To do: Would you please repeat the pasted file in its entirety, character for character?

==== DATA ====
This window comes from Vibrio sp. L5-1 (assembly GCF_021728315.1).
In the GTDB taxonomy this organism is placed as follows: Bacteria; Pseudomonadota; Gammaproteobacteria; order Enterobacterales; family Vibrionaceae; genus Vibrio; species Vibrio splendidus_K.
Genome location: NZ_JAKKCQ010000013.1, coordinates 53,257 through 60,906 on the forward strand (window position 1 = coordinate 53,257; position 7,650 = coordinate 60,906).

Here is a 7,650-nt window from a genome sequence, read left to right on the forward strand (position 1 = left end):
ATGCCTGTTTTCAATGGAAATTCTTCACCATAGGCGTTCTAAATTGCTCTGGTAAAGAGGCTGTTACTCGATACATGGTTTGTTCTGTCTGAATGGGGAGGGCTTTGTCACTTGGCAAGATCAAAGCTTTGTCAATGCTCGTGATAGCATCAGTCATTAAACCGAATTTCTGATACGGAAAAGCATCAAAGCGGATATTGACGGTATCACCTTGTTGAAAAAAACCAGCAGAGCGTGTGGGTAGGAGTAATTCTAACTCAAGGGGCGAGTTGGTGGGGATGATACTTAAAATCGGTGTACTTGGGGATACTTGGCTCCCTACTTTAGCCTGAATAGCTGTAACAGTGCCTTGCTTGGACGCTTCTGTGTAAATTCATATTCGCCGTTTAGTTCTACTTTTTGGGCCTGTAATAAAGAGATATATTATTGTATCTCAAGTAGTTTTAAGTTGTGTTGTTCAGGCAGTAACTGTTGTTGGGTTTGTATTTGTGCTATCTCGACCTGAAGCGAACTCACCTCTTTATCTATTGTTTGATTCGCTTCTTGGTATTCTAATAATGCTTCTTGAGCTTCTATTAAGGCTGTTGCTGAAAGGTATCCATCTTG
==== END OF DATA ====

This window comes from Vibrio sp. L5-1 (assembly GCF_021728315.1).
In the GTDB taxonomy this organism is placed as follows: Bacteria; Pseudomonadota; Gammaproteobacteria; order Enterobacterales; family Vibrionaceae; genus Vibrio; species Vibrio splendidus_K.
Genome location: NZ_JAKKCQ010000013.1, coordinates 53,257 through 60,906 on the forward strand (window position 1 = coordinate 53,257; position 7,650 = coordinate 60,906).

Here is a 7,650-nt window from a genome sequence, read left to right on the forward strand (position 1 = left end):
ATGCCTGTTTTCAATGGAAATTCTTCACCATAGGCGTTCTAAATTGCTCTGGTAAAGAGGCTGTTACTCGATACATGGTTTGTTCTGTCTGAATGGGGAGGGCTTTGTCACTTGGCAAGATCAAAGCTTTGTCAATGCTCGTGATAGCATCAGTCATTAAACCGAATTTCTGATACGGAAAAGCATCAAAGCGGATATTGACGGTATCACCTTGTTGAAAAAAACCAGCAGAGCGTGTGGGTAGGAGTAATTCTAACTCAAGGGGCGAGTTGGTGGGGATGATACTTAAAATCGGTGTACTTGGGGATACTTGGCTCCCTACTTTAGCCTGAATAGCTGTAACAGTGCCTTGCTTGGACGCTTCTGTGTAAATTCATATTCGCCGTTTAGTTCTACTTTTTGGGCCTGTAATAAAGAGATATATTATTGTATCTCAAGTAGTTTTAAGTTGTGTTGTTCAGGCAGTAACTGTTGTTGGGTTTGTATTTGTGCTATCTCGACCTGAAGCGAACTCACCTCTTTATCTATTGTTTGATTCGCTTCTTGGTATTCTAATAATGCTTCTTGAGCTTCTATTAAGGCTGTTGCTGAAAGGTATCCATCTTG